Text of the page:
“What is love?”
“Love is the total absence of fear,” said the Master.
“What is it we fear?”
“Love,” said the Master.
(Anthony de Mello)
Earlier this month, the Centre for Narrative Leadership held a summer gathering entitled Love and Fear at Hawkwood College, Stroud. 24 of us spent two days exploring how these phenomena manifest in our lives and work as storytellers.
The idea for the event came from a conversation with my partner Chris Seeley who had previously met and worked with professional mediator, Michael Jacobs whose MA dissertation had looked at some of the ways that we are entrapped by the stories we tell ourselves.
The more I thought about the theme in the run up to the event, the more I realised that love and fear are inseparable: a polarity of opposites. Fear contracts and diminishes our capacity to love (ourselves, other people, and the planet) whilst love is what it takes to dissolve fear.
On the first day of the gathering, Chris and Michael facilitated a session in which we discussed our personal relationship to the theme. Small groups were then asked to make some kind of image to represent their individual and collective understanding of love and fear – not as abstract entities but as concrete declarations of who and what they loved and of the fears that sometimes got in the way of manifesting or enacting their love. Here are a few examples from the image we made:
Joy – I don’t deserve this/ it won’t last
Brilliance – know your place
Art – I am too small to have a voice
Body – self-loathing/ it hurts
Friends – why would anyone like me?
Dancing – everyone will look at me and think I’m stupid
Stories – no-one will want to listen
Singing/music – I’m tone deaf
It was a simple (though not easy) exercise but it evoked a significant insight for me: whilst much of what we loved was shared and some of what we loved was almost universal, the fears we identified were quite particular. Behind every fear lay a story: a fragment of our personal history; an experience of being shamed that had somehow diminished our capacity for living and loving.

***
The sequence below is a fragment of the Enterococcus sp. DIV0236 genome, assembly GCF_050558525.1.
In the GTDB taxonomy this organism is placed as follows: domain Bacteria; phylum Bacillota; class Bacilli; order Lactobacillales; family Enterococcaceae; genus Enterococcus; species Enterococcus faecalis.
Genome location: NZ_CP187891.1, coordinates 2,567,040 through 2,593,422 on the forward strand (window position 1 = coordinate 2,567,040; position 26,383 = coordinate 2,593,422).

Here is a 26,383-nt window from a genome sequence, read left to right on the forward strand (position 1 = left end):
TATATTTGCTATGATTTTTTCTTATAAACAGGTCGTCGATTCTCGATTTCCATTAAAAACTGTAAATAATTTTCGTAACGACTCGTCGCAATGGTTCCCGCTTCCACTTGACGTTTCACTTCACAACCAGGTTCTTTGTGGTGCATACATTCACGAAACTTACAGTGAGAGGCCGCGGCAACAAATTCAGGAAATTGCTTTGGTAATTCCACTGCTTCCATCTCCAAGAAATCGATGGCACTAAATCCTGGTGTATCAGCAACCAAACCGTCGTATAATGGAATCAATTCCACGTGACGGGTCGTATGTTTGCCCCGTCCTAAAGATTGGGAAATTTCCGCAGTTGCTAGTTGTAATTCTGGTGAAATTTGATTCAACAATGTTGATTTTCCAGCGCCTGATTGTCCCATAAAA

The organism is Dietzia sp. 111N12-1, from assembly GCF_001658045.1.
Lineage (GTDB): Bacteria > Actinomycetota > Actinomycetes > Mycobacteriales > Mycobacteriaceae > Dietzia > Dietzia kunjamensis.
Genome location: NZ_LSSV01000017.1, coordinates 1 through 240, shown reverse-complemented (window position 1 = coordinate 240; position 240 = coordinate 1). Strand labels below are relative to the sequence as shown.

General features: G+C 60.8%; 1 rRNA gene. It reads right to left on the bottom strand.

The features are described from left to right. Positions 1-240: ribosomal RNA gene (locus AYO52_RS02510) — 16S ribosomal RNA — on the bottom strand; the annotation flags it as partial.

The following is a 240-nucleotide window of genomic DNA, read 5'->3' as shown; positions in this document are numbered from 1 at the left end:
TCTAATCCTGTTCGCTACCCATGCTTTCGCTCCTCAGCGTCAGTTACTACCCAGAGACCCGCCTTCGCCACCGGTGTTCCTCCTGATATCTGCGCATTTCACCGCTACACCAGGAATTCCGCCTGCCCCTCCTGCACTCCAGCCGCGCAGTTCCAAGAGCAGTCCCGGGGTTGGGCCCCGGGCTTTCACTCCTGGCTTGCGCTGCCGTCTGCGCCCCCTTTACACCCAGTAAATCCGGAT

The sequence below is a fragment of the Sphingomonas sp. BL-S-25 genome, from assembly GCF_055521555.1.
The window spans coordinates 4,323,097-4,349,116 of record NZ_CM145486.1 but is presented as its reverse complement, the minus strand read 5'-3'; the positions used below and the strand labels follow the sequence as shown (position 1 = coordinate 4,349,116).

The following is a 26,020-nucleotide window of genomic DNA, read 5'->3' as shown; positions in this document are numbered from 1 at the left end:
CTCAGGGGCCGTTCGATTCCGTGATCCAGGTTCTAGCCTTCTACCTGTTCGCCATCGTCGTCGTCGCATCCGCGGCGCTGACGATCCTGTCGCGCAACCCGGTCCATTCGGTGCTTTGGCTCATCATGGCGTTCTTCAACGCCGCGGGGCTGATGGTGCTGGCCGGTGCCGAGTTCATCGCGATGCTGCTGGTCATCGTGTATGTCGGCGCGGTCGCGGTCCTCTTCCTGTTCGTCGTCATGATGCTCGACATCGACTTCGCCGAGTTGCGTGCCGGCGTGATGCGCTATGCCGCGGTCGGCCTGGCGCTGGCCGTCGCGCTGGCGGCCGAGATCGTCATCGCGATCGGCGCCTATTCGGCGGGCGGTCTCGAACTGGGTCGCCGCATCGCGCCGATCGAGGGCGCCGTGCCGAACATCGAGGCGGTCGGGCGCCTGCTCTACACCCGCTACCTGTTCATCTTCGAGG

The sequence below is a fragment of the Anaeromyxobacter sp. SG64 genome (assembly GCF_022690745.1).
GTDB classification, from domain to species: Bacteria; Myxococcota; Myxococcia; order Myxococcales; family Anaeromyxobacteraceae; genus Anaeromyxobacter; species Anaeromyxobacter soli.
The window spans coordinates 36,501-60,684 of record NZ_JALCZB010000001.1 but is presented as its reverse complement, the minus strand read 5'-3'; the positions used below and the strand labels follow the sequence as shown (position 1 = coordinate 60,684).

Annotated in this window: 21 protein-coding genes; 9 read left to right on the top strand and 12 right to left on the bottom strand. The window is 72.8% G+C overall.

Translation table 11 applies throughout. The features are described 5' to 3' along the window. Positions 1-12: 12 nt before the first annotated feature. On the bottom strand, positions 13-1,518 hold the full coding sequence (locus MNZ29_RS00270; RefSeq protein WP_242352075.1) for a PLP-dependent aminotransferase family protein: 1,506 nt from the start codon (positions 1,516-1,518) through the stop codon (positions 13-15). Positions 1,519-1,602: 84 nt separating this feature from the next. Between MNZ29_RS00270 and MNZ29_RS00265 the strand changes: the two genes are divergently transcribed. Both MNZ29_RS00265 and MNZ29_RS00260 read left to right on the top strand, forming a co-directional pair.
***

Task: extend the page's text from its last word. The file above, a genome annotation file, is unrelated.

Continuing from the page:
Holding on to such stories stops us living in the present moment: the embodied memories I have of being shamed as a child (for example, as I wrote about in the previous post, of being told that I was tone deaf) relinquish their grip when I begin to see them as stories from the past. The choice is stark: either we have our stories or they have us.
As Robert Sardello says in his excellent book Freeing the Soul from Fear, our task is not to abolish fear but to find the inner resources to face our fears. If we can do that then we can also develop our ability to distinguish between fantastical fears and genuine threats (such as climate change) about which we should indeed be concerned.
These few words have just scratched the surface of love and fear. I shall continue inquiring into the relationship between these two existential states in future posts. If you would like to contribute your views and ideas to the inquiry as it develops then please comment below.